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Los Angeles ambulance crews told not to transport patients who stand little chance of survival


After administering him with oxygen, County of Los Angeles paramedics load a potential Covid-19 patient in the ambulance before transporting him to a hospital in Hawthorne, California on December 29, 2020.
After administering him with oxygen, County of Los Angeles paramedics load a potential Covid-19 patient in the ambulance before transporting him to a hospital in Hawthorne, California on December 29, 2020. Apu Gomes/AFP/Getty Images

With intensive care units at Southern California hospitals nearly full because of the Covid-19 pandemic, the Los Angeles County Emergency Medical Services Agency (EMS) has directed ambulance crews not to transport patients with little chance of survival to hospitals, and to conserve the use of oxygen.

Los Angeles and Southern California are dealing with one of the country’s worst outbreaks of the novel coronavirus. ICU bed capacity plunged to 0% in Southern California last month, as more and more people were admitted to hospital seeking treatment for Covid-19.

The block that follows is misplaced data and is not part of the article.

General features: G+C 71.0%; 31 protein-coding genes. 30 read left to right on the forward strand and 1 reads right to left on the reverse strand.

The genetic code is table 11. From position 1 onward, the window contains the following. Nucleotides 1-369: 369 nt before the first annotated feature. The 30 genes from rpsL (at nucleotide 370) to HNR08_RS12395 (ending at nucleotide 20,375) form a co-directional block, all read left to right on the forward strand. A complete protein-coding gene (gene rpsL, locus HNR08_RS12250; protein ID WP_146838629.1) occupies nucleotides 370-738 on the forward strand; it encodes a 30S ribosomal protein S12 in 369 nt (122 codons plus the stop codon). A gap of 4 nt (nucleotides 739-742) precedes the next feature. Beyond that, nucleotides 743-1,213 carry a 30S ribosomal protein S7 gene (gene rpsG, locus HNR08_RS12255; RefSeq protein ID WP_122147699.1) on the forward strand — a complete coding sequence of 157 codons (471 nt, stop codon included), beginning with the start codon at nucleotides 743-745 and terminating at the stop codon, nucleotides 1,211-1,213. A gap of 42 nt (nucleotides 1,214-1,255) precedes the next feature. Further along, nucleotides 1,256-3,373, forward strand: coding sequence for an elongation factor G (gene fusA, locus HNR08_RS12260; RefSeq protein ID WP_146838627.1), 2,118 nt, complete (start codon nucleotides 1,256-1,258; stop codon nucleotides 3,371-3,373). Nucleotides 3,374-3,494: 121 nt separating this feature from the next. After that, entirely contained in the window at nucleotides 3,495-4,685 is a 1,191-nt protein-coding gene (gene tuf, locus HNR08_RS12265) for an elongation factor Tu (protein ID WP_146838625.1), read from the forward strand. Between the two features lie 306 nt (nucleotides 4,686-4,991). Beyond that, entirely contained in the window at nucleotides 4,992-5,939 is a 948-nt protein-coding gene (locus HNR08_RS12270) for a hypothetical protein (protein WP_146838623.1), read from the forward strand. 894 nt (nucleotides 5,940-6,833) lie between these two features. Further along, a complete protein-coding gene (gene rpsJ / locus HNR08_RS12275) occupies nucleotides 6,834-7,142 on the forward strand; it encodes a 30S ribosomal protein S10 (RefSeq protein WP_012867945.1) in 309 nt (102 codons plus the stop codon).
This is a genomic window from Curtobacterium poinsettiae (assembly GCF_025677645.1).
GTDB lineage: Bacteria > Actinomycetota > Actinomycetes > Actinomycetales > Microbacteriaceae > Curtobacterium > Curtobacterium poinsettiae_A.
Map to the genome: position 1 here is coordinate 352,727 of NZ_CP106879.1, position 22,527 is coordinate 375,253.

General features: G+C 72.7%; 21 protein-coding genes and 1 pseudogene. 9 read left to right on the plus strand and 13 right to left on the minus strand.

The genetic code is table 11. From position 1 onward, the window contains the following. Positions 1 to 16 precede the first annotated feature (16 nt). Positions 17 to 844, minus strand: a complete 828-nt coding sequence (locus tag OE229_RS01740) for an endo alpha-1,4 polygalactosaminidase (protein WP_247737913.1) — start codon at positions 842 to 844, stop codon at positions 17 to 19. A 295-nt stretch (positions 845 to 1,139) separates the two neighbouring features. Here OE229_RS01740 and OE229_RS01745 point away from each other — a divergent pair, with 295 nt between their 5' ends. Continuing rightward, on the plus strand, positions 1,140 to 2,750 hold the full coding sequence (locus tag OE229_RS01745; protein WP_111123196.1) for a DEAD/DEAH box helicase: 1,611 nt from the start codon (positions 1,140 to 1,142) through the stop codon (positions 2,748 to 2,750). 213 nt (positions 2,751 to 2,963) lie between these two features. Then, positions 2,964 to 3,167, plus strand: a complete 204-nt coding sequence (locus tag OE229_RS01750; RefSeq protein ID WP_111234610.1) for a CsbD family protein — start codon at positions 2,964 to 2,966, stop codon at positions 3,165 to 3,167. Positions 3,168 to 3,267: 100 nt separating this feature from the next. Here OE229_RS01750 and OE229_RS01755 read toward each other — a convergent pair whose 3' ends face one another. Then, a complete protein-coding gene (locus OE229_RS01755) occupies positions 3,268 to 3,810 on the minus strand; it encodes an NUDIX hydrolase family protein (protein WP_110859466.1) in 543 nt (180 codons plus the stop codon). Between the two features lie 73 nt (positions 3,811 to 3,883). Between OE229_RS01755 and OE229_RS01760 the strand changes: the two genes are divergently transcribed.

Now, many medical facilities simply do not have the space to take in patients who do not have a chance of survival, according to the agency.   

As of Monday evening, there were 7,544 people hospitalized in Los Angeles due to Covid-19 and just 17 available adult ICU beds, according to county health data. Due to the shortage of beds, the county EMS said patients whose hearts have stopped, despite efforts of resuscitation, should no longer be transported to hospitals.

If there are no signs of breathing or a pulse, EMS will continue to perform resuscitation for at least 20 minutes, the EMS memo said. If the patient is stabilized after the period of resuscitation, the patient would then be transported to a hospital. If the patient is declared dead at the scene or if no pulse can be restored, paramedics will no longer transport the body to the hospital.

Oxygen shortage: A shortage of oxygen in Los Angeles and the nearby San Joaquin Valley, thanks to Covid-19, is putting immense pressure on the system and forcing paramedics to conserve the supply.

In order to maintain normal circulation of the blood to organs and tissue needed for the body to function, EMS said an oxygen saturation of at least 90% will be sufficient. 

California Gov. Gavin Newsom formed a task force to address the issue last week. It is working with local and state partners to help refill oxygen tanks and mobilize them to hospitals and facilities most in need.



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